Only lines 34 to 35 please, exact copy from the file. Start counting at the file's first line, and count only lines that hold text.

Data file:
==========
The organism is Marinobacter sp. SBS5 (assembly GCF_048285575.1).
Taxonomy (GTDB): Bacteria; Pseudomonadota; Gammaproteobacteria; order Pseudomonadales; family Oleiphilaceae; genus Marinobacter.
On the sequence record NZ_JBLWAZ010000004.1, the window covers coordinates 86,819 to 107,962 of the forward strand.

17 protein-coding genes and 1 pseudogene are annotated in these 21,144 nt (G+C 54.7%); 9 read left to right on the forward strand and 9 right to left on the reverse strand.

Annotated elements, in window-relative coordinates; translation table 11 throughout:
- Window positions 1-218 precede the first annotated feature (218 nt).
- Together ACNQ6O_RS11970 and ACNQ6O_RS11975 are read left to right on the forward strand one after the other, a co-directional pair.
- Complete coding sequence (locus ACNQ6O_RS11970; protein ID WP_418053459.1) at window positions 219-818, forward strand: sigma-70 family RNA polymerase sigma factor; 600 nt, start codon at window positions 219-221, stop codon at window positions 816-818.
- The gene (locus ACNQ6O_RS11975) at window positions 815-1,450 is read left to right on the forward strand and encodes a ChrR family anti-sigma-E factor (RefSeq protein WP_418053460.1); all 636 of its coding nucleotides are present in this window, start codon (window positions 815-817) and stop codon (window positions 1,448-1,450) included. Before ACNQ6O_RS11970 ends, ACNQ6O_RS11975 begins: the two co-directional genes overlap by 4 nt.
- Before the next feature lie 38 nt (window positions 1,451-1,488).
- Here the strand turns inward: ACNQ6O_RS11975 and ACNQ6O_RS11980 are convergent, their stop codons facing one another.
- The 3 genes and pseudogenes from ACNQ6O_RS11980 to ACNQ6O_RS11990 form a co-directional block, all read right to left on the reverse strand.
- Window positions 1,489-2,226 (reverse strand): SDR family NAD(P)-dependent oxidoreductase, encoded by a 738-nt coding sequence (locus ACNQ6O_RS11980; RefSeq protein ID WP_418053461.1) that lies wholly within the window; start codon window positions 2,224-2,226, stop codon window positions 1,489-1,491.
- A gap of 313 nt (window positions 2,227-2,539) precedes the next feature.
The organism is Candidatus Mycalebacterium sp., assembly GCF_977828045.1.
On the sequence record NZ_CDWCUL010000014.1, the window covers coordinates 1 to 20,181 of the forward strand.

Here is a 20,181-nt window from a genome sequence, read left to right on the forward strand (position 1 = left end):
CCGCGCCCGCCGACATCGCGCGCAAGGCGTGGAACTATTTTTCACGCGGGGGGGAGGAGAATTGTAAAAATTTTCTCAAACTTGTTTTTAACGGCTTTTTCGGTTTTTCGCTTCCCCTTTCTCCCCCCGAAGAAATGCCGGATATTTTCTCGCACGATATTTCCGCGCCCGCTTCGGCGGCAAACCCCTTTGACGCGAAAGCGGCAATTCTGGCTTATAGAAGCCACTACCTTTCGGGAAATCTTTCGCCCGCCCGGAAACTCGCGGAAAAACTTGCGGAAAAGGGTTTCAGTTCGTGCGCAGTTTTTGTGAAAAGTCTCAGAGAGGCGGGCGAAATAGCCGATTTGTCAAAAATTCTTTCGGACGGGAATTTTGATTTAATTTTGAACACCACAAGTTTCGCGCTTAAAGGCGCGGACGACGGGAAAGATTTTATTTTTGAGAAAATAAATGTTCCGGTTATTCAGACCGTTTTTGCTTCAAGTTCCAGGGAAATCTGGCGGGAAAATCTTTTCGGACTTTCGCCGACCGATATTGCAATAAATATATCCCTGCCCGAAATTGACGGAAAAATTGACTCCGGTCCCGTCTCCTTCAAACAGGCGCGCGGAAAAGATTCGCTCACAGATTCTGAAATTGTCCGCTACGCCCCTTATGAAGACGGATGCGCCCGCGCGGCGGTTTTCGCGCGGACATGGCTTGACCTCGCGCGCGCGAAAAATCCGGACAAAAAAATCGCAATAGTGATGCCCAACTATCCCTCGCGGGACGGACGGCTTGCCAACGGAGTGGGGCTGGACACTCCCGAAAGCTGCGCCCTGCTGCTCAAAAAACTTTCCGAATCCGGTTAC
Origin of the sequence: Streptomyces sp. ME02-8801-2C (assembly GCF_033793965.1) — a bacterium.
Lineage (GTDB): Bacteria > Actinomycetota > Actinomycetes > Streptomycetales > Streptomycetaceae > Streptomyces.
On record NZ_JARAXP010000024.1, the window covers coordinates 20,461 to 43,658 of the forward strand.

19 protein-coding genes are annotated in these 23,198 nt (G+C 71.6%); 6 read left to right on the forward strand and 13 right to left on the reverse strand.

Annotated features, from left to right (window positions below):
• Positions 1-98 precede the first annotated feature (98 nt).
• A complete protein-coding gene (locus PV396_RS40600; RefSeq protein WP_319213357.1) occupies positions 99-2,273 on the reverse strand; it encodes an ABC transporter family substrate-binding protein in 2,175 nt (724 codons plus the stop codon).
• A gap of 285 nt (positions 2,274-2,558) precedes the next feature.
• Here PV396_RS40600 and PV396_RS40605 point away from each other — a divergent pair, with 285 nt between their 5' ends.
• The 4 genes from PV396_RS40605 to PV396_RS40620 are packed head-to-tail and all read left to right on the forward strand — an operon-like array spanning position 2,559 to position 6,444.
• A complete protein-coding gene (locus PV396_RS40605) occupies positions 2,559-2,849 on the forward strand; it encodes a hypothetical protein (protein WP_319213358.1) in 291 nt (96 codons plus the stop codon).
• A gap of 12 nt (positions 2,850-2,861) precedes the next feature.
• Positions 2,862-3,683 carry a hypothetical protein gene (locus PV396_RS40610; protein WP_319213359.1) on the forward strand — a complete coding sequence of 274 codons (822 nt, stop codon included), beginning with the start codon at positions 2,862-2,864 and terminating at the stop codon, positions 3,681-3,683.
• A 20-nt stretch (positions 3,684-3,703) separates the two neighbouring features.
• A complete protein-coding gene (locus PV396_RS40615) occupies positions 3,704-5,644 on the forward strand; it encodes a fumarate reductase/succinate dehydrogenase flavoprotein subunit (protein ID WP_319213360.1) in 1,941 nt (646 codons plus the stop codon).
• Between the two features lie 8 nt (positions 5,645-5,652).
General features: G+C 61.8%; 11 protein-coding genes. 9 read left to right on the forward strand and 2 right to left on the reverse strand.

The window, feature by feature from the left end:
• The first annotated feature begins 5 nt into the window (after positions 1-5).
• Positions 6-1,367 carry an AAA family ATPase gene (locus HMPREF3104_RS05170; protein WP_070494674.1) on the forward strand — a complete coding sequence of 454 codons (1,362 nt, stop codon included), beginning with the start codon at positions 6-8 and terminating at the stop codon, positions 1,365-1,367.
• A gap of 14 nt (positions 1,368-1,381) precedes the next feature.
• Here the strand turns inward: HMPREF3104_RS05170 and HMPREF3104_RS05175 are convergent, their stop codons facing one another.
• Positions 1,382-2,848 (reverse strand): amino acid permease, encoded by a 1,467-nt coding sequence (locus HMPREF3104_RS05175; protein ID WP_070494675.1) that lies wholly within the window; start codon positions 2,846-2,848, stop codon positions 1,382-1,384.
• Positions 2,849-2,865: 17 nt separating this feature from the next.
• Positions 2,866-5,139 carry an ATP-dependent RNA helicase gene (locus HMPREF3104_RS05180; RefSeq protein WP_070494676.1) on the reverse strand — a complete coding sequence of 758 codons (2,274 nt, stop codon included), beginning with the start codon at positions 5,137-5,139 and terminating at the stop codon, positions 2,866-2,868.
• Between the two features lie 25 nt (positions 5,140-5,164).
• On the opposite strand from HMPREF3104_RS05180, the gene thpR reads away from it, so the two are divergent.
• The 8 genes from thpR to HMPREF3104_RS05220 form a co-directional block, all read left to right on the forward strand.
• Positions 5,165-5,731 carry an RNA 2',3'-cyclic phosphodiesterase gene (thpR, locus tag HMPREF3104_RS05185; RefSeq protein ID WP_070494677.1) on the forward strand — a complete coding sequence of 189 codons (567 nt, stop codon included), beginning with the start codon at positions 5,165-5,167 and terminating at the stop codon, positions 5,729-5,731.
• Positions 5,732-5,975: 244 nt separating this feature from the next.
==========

• Between the two features lie 8 nt (positions 5,645-5,652).
General features: G+C 61.8%; 11 protein-coding genes. 9 read left to right on the forward strand and 2 right to left on the reverse strand.